“Well,” Roger said slowly. “There is a granddaughter—Fiona’s her name, Fiona Graham. In fact, she came to help out here at the manse after her grandmother died; the Reverend was really too elderly to be left all on his own.”

  If anything could displace his vision of Mrs. Graham dancing in a bedsheet, it was the thought of nineteen-year-old Fiona as a guardian of ancient mystic knowledge, but Roger rallied gamely and went on.

  “She isn’t here just now, I’m afraid. I could ask her for you, though.”

  Claire waved a slender hand in dismissal. “Don’t trouble yourself. Another time will do. We’ve taken up too much of your time already.”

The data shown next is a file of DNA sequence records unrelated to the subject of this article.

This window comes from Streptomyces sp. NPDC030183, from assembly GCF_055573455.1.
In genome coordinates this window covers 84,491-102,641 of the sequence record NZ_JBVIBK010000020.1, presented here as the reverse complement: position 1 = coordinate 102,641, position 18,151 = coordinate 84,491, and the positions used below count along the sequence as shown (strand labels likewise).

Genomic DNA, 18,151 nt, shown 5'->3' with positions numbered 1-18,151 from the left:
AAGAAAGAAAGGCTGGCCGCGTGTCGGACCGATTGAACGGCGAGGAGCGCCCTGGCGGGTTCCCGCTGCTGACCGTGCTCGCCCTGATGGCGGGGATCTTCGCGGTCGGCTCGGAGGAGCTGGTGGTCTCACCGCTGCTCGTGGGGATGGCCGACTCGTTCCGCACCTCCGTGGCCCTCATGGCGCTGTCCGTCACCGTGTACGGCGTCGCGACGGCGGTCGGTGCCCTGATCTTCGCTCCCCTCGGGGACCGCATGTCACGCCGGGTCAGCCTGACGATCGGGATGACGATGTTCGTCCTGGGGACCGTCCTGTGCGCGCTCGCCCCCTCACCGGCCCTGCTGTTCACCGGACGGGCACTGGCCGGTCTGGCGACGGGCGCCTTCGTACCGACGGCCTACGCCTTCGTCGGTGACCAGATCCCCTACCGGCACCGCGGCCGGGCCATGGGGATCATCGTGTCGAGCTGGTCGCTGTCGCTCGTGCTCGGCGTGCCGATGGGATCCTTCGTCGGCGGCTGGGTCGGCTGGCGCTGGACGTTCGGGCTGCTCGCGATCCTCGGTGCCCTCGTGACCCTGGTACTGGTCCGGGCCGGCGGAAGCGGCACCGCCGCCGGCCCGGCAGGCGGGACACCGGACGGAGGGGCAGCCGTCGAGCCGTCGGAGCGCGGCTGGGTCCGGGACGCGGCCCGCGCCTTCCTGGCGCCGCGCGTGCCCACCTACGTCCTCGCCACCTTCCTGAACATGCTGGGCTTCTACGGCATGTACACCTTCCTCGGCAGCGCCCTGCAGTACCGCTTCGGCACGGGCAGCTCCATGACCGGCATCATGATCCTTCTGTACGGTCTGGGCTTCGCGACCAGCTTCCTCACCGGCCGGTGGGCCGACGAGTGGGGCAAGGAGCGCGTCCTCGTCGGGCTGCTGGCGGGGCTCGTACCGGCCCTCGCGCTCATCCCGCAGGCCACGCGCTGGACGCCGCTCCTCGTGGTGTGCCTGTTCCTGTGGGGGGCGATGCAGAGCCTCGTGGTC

To Roger’s dismay, she set down her empty glass on the small table between the chairs and Brianna added her own full one with what looked like alacrity. He noticed that Brianna Randall bit her nails. This small evidence of imperfection gave him the nerve to take the next step. She intrigued him, and he didn’t want her to go, with no assurance that he would see her again.

  “Speaking of stone circles,” he said quickly. “I believe I know the one you mentioned. It’s quite scenic, and not too far from town.” He smiled directly at Brianna Randall, registering automatically the fact that she had three small freckles high on one cheekbone. “I thought perhaps I’d start on this project with a trip down to Broch Tuarach. It’s in the same direction as the stone circle, so maybe…aaagh!”

  With a sudden jerk of her bulky handbag, Claire Randall had bumped both whisky glasses off the table, showering Roger’s lap and thighs with single malt whisky and quite a lot of soda.